Furtado and cofounder of Rich Talent Group, Jana Rich, laid out the typical process: Client companies will come to a firm to fill a high-level placement — a CTO, or a VP of data science, for instance — and a headhunter will have multiple conversations with members of the executive team to discover the most important attributes a candidate should have. From there, a headhunter will scan through their personal database of potential candidates and ask externally for referrals from colleagues who are in the industry.
Most headhunting firms are paid one of two ways: On contingency or on retainer. Contingency means that firms are paid based on whether or not they find a candidate, whereas firms on retainer are paid a yearly fee.
The real asset of a headhunter is their network: knowing the cream-of-the-crop will help them fill open positions. Towerhill Associates has a database of hundreds of thousands of names it has collected since its inception in 2008 and Furtado himself has placed execs at big-name companies and pre-seed startups alike. Rich Talent Group serves more than 80 high-profile clients like Asana, Airbnb, and Facebook and has placed the CEO of Evite, the president of Uber, and the head of communications at Coinbase, among others.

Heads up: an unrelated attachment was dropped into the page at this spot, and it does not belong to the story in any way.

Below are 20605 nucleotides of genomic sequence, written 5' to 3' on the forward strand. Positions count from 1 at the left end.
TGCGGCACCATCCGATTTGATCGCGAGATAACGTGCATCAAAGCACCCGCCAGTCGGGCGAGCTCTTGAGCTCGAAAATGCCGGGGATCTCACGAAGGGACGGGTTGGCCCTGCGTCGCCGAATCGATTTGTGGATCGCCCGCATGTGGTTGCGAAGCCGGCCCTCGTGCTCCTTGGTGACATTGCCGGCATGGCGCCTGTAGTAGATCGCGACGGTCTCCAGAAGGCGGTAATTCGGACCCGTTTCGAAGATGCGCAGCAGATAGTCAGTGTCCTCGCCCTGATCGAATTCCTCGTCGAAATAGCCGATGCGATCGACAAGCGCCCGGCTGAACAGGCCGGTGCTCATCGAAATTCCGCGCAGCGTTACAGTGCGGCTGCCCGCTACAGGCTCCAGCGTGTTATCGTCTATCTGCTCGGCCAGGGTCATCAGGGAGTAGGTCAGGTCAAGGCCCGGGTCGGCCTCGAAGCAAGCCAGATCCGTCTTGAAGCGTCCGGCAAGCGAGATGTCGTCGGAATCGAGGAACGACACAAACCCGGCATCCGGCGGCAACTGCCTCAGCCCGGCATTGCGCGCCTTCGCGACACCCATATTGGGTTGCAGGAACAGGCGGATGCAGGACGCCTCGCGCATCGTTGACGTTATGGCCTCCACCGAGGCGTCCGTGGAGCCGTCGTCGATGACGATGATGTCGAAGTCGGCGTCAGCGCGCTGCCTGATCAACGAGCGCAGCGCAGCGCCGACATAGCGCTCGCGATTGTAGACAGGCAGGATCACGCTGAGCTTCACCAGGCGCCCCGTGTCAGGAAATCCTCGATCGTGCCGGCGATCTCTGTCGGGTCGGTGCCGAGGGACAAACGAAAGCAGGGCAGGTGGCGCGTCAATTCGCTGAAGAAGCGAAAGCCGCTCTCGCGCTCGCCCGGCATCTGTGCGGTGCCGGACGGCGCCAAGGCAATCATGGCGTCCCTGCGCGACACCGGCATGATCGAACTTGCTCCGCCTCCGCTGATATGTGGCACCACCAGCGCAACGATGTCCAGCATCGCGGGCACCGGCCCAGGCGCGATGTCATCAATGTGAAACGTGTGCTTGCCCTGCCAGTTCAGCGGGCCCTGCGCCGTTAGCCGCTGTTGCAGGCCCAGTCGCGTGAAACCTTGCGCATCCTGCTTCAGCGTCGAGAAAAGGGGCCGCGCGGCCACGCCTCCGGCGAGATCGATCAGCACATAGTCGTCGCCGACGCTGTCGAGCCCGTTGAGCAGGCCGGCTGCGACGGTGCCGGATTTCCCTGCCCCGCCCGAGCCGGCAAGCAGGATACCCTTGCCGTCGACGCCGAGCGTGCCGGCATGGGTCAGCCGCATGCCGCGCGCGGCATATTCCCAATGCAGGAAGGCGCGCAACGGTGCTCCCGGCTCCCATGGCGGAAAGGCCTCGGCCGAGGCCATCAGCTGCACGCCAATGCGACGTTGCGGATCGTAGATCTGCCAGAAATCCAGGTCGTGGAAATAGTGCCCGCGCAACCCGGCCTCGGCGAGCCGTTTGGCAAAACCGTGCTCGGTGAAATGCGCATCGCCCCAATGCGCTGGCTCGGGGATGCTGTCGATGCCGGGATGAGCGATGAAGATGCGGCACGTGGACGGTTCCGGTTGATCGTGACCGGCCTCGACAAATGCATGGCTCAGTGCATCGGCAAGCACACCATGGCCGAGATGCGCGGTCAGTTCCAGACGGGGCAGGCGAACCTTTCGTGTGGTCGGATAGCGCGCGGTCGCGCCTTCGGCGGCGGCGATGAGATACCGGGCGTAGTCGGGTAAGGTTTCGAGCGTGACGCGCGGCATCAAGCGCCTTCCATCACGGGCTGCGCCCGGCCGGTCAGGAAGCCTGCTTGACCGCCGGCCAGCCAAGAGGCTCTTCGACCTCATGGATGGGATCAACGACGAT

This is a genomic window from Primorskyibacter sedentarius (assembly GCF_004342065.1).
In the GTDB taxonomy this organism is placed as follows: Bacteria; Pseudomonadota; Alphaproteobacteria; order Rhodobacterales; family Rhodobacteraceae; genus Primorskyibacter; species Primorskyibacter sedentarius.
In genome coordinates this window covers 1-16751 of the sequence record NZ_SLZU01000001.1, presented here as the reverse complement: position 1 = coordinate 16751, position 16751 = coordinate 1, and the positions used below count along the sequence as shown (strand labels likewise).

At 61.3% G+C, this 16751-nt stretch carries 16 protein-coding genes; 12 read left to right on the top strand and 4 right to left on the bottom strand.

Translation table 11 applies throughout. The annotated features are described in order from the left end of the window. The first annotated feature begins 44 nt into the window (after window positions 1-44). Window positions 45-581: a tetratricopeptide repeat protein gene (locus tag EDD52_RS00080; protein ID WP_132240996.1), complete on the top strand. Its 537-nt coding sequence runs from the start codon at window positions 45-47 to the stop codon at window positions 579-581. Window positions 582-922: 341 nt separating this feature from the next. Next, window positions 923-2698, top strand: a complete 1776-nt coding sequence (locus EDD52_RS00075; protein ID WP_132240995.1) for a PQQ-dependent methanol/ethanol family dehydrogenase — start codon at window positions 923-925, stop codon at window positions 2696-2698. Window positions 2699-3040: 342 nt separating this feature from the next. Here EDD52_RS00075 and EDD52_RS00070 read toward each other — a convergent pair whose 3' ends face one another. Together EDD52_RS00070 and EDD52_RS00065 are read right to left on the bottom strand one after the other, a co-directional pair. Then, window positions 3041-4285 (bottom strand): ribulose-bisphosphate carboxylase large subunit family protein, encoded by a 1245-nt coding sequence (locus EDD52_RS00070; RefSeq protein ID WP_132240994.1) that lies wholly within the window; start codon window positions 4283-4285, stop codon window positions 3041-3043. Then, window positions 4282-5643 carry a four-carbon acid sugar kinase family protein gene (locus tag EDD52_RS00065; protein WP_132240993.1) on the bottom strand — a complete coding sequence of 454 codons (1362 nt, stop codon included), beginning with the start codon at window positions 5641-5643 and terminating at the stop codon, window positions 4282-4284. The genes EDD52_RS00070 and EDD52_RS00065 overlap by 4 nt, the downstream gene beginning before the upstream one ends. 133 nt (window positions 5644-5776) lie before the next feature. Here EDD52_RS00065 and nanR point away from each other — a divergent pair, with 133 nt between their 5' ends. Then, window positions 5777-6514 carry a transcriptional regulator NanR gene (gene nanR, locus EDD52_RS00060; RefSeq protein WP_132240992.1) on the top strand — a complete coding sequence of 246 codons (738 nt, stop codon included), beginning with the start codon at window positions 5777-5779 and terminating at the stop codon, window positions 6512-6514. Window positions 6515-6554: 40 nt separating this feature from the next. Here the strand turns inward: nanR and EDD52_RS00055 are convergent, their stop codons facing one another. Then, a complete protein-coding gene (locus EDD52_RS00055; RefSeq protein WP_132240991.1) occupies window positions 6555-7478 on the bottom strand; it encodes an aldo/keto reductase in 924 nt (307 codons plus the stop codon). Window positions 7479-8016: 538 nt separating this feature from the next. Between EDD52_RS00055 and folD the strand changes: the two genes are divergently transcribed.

Furtado and Rich both said there are plenty of bumps along the way when it comes to the hiring process, though, and highlighted three key mistakes that companies tend to make:
Headhunters have to cut through long wish-lists, vague boilerplate language, and unclear or unattainable goals
Companies often come to headhunting firms with a too-long laundry list of must-haves, or use language in their job descriptions that ends up eliminating up-and-coming female or minority candidates right off the bat, says Rich, who has been in the headhunting business since 1996. This can force the company to miss out on diverse voices in their boardrooms or executive suites.
"For example, 'they have to have lead a team of X number of people,' which can really exclude a lot of women, and people of color," Rich said. "So [I'll be] really pushing on them like, 'Okay, this might be the first time this individual has led a 100 person team. But are you open to that?'"